5 Reasons Why You Need a Cavalier Z24 Today

Cavalier Z24

We’ve all seen the beat-up cars running around your town, Honda Civics, Chevy Cavaliers, and various other cars. But, Chevrolet hid a gem in a pile of garbage. Chevy first introduced the Z24 in 1985, and unofficially deemed it the little brother of the Camaro. But, does it live up the Camaro’s standards? Here are the five reasons why you need to buy a Cavalier Z24 today.

5. Body Styling

When it comes to Z24 Cavaliers, you have quite a few options to choose from when picking a body style that you like. If you like older looking cars, you could purchase a 1st, or 2nd gen Cavalier Z24. But, nobody will even recognize what you’re driving and just assume its another beat up old car.

The real star of the Z24 lineage is the 3rd gen. It features styling cues from the Camaro, as well as ditching the 1980s looks for some updated 1990s looks.

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The 3rd gen Z24 came in a coupe and convertible the entire time it was available, and the general public loved it. However, they were missing a four-door sedan, which could provide a perfect equal medium between a sporty car and full sedan functionality. So, just before it was ended Chevy offered a 4-door sedan version, but only produced it for a short amount of time. This makes the sedan fairly rare and sought after.

Additional Cavalier information can be found on Wikipedia.

If you look at the front and rear tail lights of the Cavalier Z24 you can definitely tell it was influenced by its Japanese competitors as well as the 90s as a whole. Seriously, look at an EG Coupe (92-95 Civic coupe), and try to tell me it doesn’t look similar to the Cavalier.

The body of the Z24 is sleek, but so simple it’s a little boring which is absolutely perfect for the average consumer. The unsuspecting looks definitely add to the sleeper factor of this car.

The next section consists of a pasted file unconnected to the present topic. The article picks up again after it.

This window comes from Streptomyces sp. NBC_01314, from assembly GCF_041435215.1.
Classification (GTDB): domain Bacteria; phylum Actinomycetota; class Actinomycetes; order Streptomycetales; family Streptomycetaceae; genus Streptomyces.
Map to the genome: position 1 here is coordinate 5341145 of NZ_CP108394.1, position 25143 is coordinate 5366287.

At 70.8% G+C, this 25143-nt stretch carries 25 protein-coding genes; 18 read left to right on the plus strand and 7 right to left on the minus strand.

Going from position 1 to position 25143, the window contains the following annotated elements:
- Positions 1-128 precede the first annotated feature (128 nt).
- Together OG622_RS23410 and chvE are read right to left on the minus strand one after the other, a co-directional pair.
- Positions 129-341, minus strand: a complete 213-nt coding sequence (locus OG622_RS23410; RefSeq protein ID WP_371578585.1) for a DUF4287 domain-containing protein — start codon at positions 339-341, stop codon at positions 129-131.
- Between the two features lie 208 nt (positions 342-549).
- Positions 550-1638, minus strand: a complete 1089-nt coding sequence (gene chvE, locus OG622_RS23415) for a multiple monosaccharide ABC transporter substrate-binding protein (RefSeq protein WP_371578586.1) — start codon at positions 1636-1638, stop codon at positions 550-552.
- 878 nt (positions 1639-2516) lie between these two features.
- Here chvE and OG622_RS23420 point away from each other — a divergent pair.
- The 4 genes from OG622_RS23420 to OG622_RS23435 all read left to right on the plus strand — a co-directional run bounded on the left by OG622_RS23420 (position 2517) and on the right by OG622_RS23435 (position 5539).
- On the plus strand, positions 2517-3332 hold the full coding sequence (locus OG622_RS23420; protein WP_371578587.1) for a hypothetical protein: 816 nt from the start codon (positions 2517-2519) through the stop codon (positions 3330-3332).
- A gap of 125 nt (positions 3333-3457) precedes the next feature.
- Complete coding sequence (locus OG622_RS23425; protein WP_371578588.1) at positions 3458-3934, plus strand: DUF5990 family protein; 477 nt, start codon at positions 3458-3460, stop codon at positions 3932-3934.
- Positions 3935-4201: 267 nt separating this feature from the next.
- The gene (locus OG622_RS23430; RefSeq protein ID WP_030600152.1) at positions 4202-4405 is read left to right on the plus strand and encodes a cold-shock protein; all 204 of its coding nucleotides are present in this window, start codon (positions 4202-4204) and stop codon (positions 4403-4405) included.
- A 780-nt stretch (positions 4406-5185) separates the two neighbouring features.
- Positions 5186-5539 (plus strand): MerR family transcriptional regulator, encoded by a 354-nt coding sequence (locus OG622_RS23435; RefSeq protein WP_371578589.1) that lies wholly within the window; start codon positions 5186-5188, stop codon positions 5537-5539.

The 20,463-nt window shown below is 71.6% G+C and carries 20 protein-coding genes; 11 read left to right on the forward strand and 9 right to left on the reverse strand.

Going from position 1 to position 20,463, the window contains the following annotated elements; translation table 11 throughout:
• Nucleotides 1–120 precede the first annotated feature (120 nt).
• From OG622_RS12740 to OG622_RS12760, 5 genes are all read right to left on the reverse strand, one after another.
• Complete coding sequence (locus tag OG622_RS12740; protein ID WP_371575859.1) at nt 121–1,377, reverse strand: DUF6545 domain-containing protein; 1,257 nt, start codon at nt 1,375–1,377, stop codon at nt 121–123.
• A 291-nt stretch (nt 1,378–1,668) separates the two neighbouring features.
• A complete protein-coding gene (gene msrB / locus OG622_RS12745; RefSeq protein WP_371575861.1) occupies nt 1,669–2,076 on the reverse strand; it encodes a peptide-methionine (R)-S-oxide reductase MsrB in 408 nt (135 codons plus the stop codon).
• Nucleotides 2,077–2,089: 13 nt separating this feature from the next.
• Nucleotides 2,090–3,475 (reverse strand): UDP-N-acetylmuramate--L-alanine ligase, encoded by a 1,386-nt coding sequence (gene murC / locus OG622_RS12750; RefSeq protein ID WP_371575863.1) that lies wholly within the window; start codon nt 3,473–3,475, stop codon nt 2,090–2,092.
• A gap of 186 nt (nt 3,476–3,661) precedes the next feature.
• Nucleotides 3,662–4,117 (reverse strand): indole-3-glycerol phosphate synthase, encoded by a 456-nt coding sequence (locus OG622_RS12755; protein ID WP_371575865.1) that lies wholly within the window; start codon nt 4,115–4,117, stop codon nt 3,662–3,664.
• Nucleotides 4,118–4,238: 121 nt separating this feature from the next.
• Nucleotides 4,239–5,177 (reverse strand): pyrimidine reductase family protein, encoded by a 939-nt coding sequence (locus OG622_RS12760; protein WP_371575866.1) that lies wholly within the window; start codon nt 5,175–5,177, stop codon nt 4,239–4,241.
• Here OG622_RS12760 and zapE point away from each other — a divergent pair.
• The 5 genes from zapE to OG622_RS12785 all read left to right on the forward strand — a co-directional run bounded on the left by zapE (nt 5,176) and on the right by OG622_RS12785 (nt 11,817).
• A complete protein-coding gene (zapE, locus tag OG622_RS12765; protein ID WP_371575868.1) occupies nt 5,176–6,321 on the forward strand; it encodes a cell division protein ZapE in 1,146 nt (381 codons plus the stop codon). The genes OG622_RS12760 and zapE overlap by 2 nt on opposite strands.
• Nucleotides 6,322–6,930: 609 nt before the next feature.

4. Parts Sourcing

Some of the parts of the Cavalier chassis (J-body) are shared with the Dodge Neon, and the a few other J-Body vehicles that were built at the time. The rear drum brake system can be swapped to disc brakes from the Neon Sport and R/T with slight modification. This gives the Z24 a massive improvement in braking performance, as well as track-ability if you ever decide to begin racing on the track.

The factory solid beam rear suspension can also be swapped to an independent rear suspension from the N-Body (Grand Prix/Aero) cars. Solid beam rear suspension isn’t a terrible design, however the fully independent suspension that can be swapped in gives it much greater rotation mid corner.

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On top of all of that there is a decently sized aftermarket backing for the Cavalier Z24 and the J-Body chassis as a whole. This is because of the sales success of the the sporty little Z24, as well as it being an American car in the American market.

3. Power to Weight Ratio

Depending on what generation Z24 you have, you’ll have between 120 to 150 horsepower. Sounds pretty slow right? Well, you have to remember that back in the 90s 150 horsepower was actually a decent amount. The Ford Mustang and Chevy Camaro were at about 220 horsepower at the time. But, that 150 horsepower is able to propel the Cavalier Z24 from 0-60 in 7.6 seconds. That 7.6 second 0-60 time puts it right next to the Civic SI which is its main competitor.

Funny enough that 0-60 time is also not to far behind a 2015 Scion FRS. Not to bad considering the 15+ year difference between the two.

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The Cavalier was a light car to begin with, its around the same size as its biggest competitor, the Civic. The Z24 weighs in at around 2,500 – 2,700 lbs. That makes the Z24 lighter than a modern Mini Cooper and really makes it a fun little car to drive. If you’ve ever driven anything that weighs less than 3,000 lbs you know how much fun they are to toss into a corner at a ridiculous rate of speed.